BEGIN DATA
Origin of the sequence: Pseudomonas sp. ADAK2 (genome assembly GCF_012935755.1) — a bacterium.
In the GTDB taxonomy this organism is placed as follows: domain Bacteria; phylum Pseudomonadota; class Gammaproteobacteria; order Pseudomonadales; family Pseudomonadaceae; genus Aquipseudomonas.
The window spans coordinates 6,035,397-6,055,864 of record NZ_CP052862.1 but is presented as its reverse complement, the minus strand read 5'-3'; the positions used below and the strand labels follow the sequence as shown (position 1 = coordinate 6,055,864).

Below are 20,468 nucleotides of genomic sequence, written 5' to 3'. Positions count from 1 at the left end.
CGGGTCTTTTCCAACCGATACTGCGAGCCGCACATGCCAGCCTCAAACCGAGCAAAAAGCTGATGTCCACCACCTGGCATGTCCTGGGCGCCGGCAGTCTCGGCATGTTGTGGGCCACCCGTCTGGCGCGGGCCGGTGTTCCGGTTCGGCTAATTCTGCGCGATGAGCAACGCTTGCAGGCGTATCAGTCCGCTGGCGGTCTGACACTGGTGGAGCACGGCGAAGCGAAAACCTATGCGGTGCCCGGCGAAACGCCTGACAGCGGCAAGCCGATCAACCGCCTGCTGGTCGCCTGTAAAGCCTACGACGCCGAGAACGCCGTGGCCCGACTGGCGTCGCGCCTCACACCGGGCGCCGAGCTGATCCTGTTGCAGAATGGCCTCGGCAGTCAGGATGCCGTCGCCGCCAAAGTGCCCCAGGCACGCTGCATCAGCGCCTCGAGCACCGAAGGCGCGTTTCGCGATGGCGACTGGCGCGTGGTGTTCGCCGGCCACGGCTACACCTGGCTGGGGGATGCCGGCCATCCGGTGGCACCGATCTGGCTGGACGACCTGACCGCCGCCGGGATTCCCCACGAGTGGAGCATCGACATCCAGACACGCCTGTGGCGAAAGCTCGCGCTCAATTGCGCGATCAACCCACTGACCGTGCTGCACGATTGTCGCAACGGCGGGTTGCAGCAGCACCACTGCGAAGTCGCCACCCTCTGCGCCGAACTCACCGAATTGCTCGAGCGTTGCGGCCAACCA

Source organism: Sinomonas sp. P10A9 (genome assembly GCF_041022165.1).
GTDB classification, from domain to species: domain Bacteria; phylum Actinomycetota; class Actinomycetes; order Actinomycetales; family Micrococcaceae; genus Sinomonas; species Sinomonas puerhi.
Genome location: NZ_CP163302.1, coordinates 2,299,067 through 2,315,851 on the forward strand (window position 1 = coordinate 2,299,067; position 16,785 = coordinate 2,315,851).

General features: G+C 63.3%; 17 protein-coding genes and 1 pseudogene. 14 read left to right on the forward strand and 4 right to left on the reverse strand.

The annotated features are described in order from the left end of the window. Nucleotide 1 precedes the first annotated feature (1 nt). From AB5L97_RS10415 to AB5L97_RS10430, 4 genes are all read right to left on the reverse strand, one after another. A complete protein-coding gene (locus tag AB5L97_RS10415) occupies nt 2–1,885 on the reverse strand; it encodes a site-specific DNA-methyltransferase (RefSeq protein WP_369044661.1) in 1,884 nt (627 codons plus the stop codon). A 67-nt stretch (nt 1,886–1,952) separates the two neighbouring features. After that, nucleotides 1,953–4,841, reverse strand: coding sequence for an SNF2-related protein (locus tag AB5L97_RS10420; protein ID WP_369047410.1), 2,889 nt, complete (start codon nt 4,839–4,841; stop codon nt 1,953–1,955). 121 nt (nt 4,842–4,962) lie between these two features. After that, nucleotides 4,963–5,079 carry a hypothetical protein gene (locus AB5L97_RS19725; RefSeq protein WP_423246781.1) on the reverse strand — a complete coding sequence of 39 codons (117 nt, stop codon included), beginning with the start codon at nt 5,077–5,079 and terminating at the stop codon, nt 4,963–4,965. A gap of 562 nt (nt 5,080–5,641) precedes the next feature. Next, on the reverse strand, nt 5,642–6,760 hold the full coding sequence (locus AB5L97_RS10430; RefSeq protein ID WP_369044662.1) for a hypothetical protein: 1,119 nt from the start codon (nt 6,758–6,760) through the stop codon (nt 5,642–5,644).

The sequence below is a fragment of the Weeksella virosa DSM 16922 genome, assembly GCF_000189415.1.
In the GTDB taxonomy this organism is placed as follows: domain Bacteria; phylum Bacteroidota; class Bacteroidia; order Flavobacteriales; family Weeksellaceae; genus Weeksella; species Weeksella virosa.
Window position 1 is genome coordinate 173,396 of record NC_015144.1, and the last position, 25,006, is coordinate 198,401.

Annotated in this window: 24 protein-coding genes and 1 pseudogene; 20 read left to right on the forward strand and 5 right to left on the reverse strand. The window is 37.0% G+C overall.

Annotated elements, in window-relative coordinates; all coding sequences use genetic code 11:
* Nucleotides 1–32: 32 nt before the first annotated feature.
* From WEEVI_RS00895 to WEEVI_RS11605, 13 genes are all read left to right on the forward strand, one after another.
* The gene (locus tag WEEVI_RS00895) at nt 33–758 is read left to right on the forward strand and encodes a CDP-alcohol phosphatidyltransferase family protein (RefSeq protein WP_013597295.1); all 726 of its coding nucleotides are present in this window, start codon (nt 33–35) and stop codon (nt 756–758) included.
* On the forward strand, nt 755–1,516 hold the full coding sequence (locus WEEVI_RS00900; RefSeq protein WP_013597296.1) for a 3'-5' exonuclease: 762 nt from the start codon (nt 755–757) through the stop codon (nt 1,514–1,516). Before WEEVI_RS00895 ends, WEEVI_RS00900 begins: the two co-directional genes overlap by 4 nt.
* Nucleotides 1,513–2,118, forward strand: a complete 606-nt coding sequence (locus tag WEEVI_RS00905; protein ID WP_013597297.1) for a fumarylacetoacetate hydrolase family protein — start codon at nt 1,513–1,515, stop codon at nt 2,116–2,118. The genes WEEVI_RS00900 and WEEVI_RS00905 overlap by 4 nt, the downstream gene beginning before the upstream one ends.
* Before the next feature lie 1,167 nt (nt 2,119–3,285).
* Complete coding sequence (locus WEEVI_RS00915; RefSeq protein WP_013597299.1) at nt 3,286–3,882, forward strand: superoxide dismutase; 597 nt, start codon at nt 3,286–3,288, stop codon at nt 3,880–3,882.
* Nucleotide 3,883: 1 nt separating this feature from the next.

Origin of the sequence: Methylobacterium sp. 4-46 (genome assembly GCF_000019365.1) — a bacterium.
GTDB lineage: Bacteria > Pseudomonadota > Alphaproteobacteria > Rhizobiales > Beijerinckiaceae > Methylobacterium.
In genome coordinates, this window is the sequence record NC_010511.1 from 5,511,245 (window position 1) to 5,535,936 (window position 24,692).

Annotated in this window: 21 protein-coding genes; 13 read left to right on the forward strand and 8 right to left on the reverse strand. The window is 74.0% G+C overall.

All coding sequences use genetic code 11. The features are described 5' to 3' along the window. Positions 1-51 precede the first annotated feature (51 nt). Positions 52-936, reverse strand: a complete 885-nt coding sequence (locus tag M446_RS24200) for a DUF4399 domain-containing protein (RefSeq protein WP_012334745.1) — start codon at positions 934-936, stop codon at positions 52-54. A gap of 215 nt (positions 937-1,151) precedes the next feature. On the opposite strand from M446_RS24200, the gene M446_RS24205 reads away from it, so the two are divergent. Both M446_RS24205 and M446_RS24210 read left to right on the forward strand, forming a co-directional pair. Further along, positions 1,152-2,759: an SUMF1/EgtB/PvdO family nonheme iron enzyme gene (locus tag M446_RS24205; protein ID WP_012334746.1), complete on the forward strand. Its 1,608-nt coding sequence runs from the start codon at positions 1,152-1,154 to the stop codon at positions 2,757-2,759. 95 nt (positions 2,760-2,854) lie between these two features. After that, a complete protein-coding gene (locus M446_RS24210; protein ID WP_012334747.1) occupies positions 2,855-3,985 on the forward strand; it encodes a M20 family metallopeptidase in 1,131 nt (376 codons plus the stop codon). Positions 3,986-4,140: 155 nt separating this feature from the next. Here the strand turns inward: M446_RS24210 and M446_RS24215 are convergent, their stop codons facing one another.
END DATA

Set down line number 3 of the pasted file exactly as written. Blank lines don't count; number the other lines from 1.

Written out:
The window spans coordinates 6,035,397-6,055,864 of record NZ_CP052862.1 but is presented as its reverse complement, the minus strand read 5'-3'; the positions used below and the strand labels follow the sequence as shown (position 1 = coordinate 6,055,864).